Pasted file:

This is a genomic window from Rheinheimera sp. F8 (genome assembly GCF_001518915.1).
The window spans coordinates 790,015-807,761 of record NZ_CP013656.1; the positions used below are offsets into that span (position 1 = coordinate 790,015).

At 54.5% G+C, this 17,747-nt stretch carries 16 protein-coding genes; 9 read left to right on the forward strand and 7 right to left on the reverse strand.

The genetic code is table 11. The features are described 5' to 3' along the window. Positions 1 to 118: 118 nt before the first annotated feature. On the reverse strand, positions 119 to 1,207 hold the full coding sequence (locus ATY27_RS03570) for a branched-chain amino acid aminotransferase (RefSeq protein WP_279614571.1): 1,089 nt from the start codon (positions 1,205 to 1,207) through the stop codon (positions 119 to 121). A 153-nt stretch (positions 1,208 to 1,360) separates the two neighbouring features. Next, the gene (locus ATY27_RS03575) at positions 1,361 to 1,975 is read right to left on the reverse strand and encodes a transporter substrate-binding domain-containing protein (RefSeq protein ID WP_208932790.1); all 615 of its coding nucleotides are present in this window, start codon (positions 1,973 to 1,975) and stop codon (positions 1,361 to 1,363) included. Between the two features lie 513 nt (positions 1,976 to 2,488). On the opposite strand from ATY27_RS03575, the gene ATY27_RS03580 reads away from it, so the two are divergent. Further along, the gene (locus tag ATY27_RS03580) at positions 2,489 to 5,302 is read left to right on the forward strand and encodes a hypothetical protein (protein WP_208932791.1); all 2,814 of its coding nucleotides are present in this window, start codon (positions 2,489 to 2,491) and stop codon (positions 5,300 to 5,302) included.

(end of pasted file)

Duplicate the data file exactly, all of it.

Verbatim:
This is a genomic window from Rheinheimera sp. F8 (genome assembly GCF_001518915.1).
The window spans coordinates 790,015-807,761 of record NZ_CP013656.1; the positions used below are offsets into that span (position 1 = coordinate 790,015).

At 54.5% G+C, this 17,747-nt stretch carries 16 protein-coding genes; 9 read left to right on the forward strand and 7 right to left on the reverse strand.

The genetic code is table 11. The features are described 5' to 3' along the window. Positions 1 to 118: 118 nt before the first annotated feature. On the reverse strand, positions 119 to 1,207 hold the full coding sequence (locus ATY27_RS03570) for a branched-chain amino acid aminotransferase (RefSeq protein WP_279614571.1): 1,089 nt from the start codon (positions 1,205 to 1,207) through the stop codon (positions 119 to 121). A 153-nt stretch (positions 1,208 to 1,360) separates the two neighbouring features. Next, the gene (locus ATY27_RS03575) at positions 1,361 to 1,975 is read right to left on the reverse strand and encodes a transporter substrate-binding domain-containing protein (RefSeq protein ID WP_208932790.1); all 615 of its coding nucleotides are present in this window, start codon (positions 1,973 to 1,975) and stop codon (positions 1,361 to 1,363) included. Between the two features lie 513 nt (positions 1,976 to 2,488). On the opposite strand from ATY27_RS03575, the gene ATY27_RS03580 reads away from it, so the two are divergent. Further along, the gene (locus tag ATY27_RS03580) at positions 2,489 to 5,302 is read left to right on the forward strand and encodes a hypothetical protein (protein WP_208932791.1); all 2,814 of its coding nucleotides are present in this window, start codon (positions 2,489 to 2,491) and stop codon (positions 5,300 to 5,302) included.